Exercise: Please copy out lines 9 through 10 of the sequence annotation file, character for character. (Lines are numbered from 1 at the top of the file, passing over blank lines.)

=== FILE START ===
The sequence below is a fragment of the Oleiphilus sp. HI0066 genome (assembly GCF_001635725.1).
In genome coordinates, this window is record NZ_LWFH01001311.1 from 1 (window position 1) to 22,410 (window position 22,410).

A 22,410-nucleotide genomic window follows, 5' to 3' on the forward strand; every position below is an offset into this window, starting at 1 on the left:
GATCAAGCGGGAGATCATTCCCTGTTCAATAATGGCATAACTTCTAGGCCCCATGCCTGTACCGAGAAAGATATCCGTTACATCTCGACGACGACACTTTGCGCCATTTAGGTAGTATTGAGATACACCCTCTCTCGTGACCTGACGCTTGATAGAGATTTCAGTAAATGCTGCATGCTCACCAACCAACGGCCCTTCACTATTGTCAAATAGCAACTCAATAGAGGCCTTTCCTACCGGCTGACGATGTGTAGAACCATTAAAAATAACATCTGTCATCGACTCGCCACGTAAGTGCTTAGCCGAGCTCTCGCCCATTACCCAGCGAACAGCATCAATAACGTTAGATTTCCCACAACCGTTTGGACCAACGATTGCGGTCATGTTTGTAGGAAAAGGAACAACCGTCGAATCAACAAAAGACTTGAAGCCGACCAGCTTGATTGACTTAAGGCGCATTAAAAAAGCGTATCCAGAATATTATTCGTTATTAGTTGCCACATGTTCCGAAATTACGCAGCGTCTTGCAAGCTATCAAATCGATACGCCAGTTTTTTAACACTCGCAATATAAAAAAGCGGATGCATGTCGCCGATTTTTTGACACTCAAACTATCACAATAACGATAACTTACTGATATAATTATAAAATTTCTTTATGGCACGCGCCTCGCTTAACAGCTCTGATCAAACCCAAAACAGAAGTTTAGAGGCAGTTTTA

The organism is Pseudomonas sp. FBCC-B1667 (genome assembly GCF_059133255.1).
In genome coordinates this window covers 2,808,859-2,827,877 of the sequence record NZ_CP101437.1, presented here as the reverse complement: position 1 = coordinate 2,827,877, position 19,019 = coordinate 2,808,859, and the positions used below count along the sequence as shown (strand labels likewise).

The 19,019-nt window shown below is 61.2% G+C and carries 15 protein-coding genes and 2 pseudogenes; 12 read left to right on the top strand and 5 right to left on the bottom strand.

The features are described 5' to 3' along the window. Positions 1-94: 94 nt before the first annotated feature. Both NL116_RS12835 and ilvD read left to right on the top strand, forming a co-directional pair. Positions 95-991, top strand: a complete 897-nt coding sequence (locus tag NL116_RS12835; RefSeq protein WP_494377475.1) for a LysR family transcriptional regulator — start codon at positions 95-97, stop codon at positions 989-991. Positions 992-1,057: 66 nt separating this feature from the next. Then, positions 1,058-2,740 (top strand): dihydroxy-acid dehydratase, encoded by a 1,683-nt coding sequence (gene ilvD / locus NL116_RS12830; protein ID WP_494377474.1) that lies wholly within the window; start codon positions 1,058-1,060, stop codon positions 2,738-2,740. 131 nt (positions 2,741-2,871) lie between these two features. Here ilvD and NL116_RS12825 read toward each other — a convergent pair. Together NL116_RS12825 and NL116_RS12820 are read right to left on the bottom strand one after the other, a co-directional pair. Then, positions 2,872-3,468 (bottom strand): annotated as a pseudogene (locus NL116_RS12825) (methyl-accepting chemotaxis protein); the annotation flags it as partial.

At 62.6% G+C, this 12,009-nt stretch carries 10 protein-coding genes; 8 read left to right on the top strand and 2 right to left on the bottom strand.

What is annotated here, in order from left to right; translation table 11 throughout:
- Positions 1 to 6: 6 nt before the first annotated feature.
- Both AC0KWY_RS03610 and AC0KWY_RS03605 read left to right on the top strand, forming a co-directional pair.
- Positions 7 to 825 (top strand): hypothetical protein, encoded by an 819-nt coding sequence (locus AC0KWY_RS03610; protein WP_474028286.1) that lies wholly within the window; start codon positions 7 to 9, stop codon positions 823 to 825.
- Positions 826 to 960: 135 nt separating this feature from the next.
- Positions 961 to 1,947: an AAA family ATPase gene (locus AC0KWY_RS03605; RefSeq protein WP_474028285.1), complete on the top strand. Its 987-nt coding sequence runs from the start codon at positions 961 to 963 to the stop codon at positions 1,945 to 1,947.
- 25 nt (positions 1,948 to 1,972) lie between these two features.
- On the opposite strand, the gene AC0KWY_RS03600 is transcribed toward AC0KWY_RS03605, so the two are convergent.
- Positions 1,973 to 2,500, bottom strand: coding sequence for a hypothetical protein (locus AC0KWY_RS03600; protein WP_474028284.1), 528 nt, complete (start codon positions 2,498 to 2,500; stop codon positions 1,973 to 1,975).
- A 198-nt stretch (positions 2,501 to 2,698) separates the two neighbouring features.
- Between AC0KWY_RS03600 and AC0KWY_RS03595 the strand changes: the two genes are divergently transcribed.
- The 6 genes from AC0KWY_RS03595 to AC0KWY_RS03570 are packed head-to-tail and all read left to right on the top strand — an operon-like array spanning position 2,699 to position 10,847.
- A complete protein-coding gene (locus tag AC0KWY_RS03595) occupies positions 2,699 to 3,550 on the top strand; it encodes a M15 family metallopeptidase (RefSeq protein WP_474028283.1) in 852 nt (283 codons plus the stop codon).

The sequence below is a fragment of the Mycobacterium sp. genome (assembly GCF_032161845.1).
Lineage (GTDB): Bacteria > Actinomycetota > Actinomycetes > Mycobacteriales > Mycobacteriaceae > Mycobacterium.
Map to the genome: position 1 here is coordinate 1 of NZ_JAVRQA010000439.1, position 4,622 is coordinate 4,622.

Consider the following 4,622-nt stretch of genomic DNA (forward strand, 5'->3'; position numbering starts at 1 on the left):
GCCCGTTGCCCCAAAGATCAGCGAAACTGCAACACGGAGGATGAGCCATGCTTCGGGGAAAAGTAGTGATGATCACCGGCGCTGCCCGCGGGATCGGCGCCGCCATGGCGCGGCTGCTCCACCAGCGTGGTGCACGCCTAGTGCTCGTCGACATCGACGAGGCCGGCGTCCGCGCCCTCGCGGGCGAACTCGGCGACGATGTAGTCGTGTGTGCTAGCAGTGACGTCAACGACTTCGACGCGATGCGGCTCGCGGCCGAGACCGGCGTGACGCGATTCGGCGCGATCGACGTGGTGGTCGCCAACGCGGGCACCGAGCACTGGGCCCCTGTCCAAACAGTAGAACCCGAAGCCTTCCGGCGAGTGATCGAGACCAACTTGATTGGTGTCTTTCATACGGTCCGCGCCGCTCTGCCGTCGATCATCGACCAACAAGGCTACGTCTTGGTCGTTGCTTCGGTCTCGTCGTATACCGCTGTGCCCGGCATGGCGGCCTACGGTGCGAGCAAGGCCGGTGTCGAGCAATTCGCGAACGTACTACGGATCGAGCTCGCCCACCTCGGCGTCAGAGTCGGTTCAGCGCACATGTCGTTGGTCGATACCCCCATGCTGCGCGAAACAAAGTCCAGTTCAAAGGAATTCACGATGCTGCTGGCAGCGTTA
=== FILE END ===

At 62.6% G+C, this 12,009-nt stretch carries 10 protein-coding genes; 8 read left to right on the top strand and 2 right to left on the bottom strand.

What is annotated here, in order from left to right; translation table 11 throughout: